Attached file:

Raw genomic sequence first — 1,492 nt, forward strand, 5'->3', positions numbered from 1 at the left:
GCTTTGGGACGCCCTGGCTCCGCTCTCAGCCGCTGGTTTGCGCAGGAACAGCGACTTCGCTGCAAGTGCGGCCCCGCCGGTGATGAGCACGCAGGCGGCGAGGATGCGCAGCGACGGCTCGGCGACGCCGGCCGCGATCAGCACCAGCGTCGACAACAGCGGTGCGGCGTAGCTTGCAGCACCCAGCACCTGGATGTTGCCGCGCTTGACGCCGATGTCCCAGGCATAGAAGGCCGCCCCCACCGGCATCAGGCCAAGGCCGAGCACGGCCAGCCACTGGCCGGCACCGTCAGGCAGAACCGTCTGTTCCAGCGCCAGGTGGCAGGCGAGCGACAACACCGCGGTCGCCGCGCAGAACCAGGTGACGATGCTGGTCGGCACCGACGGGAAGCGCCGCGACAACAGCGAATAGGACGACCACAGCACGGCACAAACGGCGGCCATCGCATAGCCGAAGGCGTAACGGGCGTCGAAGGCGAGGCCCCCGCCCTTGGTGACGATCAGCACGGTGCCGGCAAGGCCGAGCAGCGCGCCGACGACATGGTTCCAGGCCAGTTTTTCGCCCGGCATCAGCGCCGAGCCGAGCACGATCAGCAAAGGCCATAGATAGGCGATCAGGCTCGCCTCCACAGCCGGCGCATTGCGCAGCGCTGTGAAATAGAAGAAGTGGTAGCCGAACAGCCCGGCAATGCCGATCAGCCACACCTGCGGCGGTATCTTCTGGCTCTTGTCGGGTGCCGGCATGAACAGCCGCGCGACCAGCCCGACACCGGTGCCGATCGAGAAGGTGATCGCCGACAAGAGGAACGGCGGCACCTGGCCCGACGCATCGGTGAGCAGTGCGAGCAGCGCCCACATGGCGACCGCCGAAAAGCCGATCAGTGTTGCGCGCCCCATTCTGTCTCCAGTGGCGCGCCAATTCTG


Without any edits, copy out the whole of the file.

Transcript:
Raw genomic sequence first — 1,492 nt, forward strand, 5'->3', positions numbered from 1 at the left:
GCTTTGGGACGCCCTGGCTCCGCTCTCAGCCGCTGGTTTGCGCAGGAACAGCGACTTCGCTGCAAGTGCGGCCCCGCCGGTGATGAGCACGCAGGCGGCGAGGATGCGCAGCGACGGCTCGGCGACGCCGGCCGCGATCAGCACCAGCGTCGACAACAGCGGTGCGGCGTAGCTTGCAGCACCCAGCACCTGGATGTTGCCGCGCTTGACGCCGATGTCCCAGGCATAGAAGGCCGCCCCCACCGGCATCAGGCCAAGGCCGAGCACGGCCAGCCACTGGCCGGCACCGTCAGGCAGAACCGTCTGTTCCAGCGCCAGGTGGCAGGCGAGCGACAACACCGCGGTCGCCGCGCAGAACCAGGTGACGATGCTGGTCGGCACCGACGGGAAGCGCCGCGACAACAGCGAATAGGACGACCACAGCACGGCACAAACGGCGGCCATCGCATAGCCGAAGGCGTAACGGGCGTCGAAGGCGAGGCCCCCGCCCTTGGTGACGATCAGCACGGTGCCGGCAAGGCCGAGCAGCGCGCCGACGACATGGTTCCAGGCCAGTTTTTCGCCCGGCATCAGCGCCGAGCCGAGCACGATCAGCAAAGGCCATAGATAGGCGATCAGGCTCGCCTCCACAGCCGGCGCATTGCGCAGCGCTGTGAAATAGAAGAAGTGGTAGCCGAACAGCCCGGCAATGCCGATCAGCCACACCTGCGGCGGTATCTTCTGGCTCTTGTCGGGTGCCGGCATGAACAGCCGCGCGACCAGCCCGACACCGGTGCCGATCGAGAAGGTGATCGCCGACAAGAGGAACGGCGGCACCTGGCCCGACGCATCGGTGAGCAGTGCGAGCAGCGCCCACATGGCGACCGCCGAAAAGCCGATCAGTGTTGCGCGCCCCATTCTGTCTCCAGTGGCGCGCCAATTCTG